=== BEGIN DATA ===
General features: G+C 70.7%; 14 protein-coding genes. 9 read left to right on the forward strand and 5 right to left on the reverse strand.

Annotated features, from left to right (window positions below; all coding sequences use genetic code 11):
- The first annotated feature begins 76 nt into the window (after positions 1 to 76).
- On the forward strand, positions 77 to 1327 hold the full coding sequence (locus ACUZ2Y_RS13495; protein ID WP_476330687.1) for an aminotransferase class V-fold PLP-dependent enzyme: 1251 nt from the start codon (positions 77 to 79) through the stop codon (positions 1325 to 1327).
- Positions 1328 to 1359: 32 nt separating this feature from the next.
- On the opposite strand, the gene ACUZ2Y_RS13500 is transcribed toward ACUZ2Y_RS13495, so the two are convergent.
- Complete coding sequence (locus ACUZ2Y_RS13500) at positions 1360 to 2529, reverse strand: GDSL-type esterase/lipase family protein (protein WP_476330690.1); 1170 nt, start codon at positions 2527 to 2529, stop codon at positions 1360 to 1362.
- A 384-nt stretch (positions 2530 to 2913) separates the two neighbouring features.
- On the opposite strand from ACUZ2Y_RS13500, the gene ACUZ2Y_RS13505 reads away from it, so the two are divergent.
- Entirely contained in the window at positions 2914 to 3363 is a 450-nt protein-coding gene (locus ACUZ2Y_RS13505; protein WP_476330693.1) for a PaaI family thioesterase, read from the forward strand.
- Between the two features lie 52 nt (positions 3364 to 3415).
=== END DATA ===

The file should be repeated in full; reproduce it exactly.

General features: G+C 70.7%; 14 protein-coding genes. 9 read left to right on the forward strand and 5 right to left on the reverse strand.

Annotated features, from left to right (window positions below; all coding sequences use genetic code 11):
- The first annotated feature begins 76 nt into the window (after positions 1 to 76).
- On the forward strand, positions 77 to 1327 hold the full coding sequence (locus ACUZ2Y_RS13495; protein ID WP_476330687.1) for an aminotransferase class V-fold PLP-dependent enzyme: 1251 nt from the start codon (positions 77 to 79) through the stop codon (positions 1325 to 1327).
- Positions 1328 to 1359: 32 nt separating this feature from the next.
- On the opposite strand, the gene ACUZ2Y_RS13500 is transcribed toward ACUZ2Y_RS13495, so the two are convergent.
- Complete coding sequence (locus ACUZ2Y_RS13500) at positions 1360 to 2529, reverse strand: GDSL-type esterase/lipase family protein (protein WP_476330690.1); 1170 nt, start codon at positions 2527 to 2529, stop codon at positions 1360 to 1362.
- A 384-nt stretch (positions 2530 to 2913) separates the two neighbouring features.
- On the opposite strand from ACUZ2Y_RS13500, the gene ACUZ2Y_RS13505 reads away from it, so the two are divergent.
- Entirely contained in the window at positions 2914 to 3363 is a 450-nt protein-coding gene (locus ACUZ2Y_RS13505; protein WP_476330693.1) for a PaaI family thioesterase, read from the forward strand.
- Between the two features lie 52 nt (positions 3364 to 3415).